Updated May 24, 2019

Ethanol production from industrial coffee milling waste

Edgar Valverde camacho

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Coffee pulp represents 40% of the fruit and since it is considered as waste, it then represents 79% of the CO2 emissions on the central mill. By using the juice as raw material, ethanol can be produced as feed stock for boutique products or bio fuels

We use the juice from the pulp to produce alcohol and then distill it. Bottoms of the columns are used as feed stock for bio gas production as well to be reintroduced to the process.
We use the juice from the pulp to produce alcohol and then distill it. Bottoms of the columns are used as feed stock for bio gas production as well to be reintroduced to the process.
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Stage 4: Transition to Scale

Design was tested via pilot scale plant which was built and measured. We are currently working on the business development as well as the incorporation of enzymatic processes for efficiency enhancements in order to have long term sustainability.

Focus Areas:

Environment, Economic Recovery, Private Sector Competitiveness and 2 MoreSEE ALL

Environment, Economic Recovery, Private Sector Competitiveness, Biomass/BioFuel and TechnologySEE LESS

Implemented In:

Costa Rica

Costa RicaSEE LESS

1
Country Implemented In

Problem

Costa Rica generates around 198 million kg of coffee pulp per year and the industry is the second largest source of emissions in our country's agricultural system. Also, international coffee prices generate financial pressures on the farmers and sector and, since we only represent around 2% of global coffee production, the overall business strategy needs to be refocused towards innovative and sustainable goods and services with added value to be more competitive and sustainable long term.

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Solution

Ethanol can be used as feedstock to generate boutique products for the consumer market, specially taking into consideration that there is still not a category for distilled products from the coffee cherry. Good financial results would indicate that the bigger mills could focus on more innovative types of products while small farmers could deliver the raw material and compete in the specialty coffee, having a better impact in the overall value chain.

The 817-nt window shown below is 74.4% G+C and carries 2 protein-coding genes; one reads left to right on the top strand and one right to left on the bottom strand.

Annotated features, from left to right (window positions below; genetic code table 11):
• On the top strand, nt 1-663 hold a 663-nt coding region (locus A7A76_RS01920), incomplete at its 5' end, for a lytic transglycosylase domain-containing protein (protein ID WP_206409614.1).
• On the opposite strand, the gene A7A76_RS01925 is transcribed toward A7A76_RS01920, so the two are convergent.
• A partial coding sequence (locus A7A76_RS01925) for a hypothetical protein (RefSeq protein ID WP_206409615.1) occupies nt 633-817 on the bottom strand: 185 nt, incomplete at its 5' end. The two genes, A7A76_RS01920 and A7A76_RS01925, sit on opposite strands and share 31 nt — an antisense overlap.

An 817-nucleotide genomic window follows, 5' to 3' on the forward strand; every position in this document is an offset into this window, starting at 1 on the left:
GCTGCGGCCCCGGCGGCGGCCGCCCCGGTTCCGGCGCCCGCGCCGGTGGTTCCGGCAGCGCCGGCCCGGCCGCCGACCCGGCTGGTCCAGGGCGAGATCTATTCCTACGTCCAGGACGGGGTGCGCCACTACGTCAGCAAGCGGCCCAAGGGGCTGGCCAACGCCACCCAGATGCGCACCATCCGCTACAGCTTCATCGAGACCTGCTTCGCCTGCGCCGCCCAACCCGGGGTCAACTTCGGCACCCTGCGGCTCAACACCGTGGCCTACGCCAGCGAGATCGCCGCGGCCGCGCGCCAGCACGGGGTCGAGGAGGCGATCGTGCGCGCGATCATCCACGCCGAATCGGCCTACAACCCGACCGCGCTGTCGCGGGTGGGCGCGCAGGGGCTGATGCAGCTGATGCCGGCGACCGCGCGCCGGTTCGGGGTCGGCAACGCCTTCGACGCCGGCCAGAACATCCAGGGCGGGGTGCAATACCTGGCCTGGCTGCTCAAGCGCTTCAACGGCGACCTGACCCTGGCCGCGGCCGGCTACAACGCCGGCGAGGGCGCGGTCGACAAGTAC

Target Beneficiaries

Costa Rica's farmers, milling companies and coffee value chain

Mission and Vision

Demonstrate that profitable business can be made while being environmentally and socially sustainable as development tool.

Competitive Advantage

This technology requires the pulp to be stabilized as juice and fibrous matter. By using as much as the plant as possible, financial results could be better instead of production expansion and specialty markets.

Planned Goals and Milestones

Complete feasibility study and construction of industrial plant.
Funding Goal300,000
Projected Cumulative Lives Impacted55,000
New Implemented CountriesColombia, Panama

The Team Behind the Innovation

We are a small business with two members. Eduardo is a 32 year-old mechanical engineer and M.Sc in Economics with experience in steam systems and the agro industry across Central America. Edgar is a 30 year-old chemical engineer and MBA with emphasis on project management that has worked previously on the coffee milling industry, as well as international companies such as Amazon and as counselor for the Minister of Economics, Industry and Commerce.

Milestone

Mar 2019
Recognition ReceivedPENDING
Dec 2015
New Country Implemented In
Costa Rica